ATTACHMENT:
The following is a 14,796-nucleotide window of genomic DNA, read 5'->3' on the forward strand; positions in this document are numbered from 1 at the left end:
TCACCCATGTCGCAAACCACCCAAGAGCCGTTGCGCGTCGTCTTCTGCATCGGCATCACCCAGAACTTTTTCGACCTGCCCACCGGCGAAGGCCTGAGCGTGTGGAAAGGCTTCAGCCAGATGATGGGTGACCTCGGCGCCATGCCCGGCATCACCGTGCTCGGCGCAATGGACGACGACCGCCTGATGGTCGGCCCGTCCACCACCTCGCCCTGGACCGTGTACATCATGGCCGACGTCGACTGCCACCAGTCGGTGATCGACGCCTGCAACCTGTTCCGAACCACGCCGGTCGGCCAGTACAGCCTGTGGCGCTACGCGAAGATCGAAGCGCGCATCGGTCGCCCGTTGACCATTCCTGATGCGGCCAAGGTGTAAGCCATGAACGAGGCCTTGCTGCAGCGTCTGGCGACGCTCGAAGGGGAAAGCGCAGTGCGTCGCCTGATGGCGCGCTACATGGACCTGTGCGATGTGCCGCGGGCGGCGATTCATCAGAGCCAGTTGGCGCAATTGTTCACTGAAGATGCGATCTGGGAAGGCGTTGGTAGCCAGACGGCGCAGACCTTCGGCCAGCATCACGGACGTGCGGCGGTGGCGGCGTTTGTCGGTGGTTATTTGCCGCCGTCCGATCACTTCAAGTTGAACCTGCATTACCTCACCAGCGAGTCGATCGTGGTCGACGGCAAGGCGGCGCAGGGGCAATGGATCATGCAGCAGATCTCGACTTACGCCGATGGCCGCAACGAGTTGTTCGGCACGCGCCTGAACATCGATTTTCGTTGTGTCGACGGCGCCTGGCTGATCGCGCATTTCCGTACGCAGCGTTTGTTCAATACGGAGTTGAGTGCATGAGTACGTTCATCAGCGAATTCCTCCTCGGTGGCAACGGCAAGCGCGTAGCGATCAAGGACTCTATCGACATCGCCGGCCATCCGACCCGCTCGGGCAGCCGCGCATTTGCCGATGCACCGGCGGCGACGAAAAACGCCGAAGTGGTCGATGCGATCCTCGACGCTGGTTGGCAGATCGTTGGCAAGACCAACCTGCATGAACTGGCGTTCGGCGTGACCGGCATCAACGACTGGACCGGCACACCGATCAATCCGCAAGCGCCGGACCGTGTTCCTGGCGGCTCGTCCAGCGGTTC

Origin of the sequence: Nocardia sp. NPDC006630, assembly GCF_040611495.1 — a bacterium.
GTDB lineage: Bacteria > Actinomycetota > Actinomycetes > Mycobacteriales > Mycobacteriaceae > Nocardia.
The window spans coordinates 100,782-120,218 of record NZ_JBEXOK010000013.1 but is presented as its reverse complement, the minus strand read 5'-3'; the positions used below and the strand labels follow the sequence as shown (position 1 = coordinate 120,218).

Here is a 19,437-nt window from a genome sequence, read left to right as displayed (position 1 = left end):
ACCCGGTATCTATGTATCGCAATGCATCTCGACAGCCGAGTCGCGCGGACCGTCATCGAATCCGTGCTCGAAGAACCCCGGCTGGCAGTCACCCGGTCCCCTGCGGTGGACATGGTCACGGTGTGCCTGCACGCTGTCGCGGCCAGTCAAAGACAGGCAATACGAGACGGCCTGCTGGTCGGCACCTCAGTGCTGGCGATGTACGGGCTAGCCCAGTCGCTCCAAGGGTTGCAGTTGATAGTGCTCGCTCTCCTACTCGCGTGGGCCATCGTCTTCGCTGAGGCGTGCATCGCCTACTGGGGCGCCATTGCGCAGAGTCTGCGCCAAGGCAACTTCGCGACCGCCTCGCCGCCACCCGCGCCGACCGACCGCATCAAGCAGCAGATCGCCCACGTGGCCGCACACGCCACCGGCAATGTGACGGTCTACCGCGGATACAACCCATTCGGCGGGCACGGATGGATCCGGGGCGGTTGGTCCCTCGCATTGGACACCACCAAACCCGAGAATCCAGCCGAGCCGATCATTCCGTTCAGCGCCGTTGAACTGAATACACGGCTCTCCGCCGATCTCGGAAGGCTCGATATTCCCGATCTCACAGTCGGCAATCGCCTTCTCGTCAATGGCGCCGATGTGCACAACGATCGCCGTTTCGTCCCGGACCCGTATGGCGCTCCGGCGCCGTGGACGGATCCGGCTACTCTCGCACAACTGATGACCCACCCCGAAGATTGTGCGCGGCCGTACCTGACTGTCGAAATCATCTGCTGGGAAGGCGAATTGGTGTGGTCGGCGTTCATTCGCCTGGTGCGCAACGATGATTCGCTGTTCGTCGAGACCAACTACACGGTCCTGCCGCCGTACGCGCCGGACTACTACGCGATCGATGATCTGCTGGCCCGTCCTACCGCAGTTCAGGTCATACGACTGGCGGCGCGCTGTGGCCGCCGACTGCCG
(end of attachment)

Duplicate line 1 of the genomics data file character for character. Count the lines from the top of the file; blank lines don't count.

The following is a 14,796-nucleotide window of genomic DNA, read 5'->3' on the forward strand; positions in this document are numbered from 1 at the left end: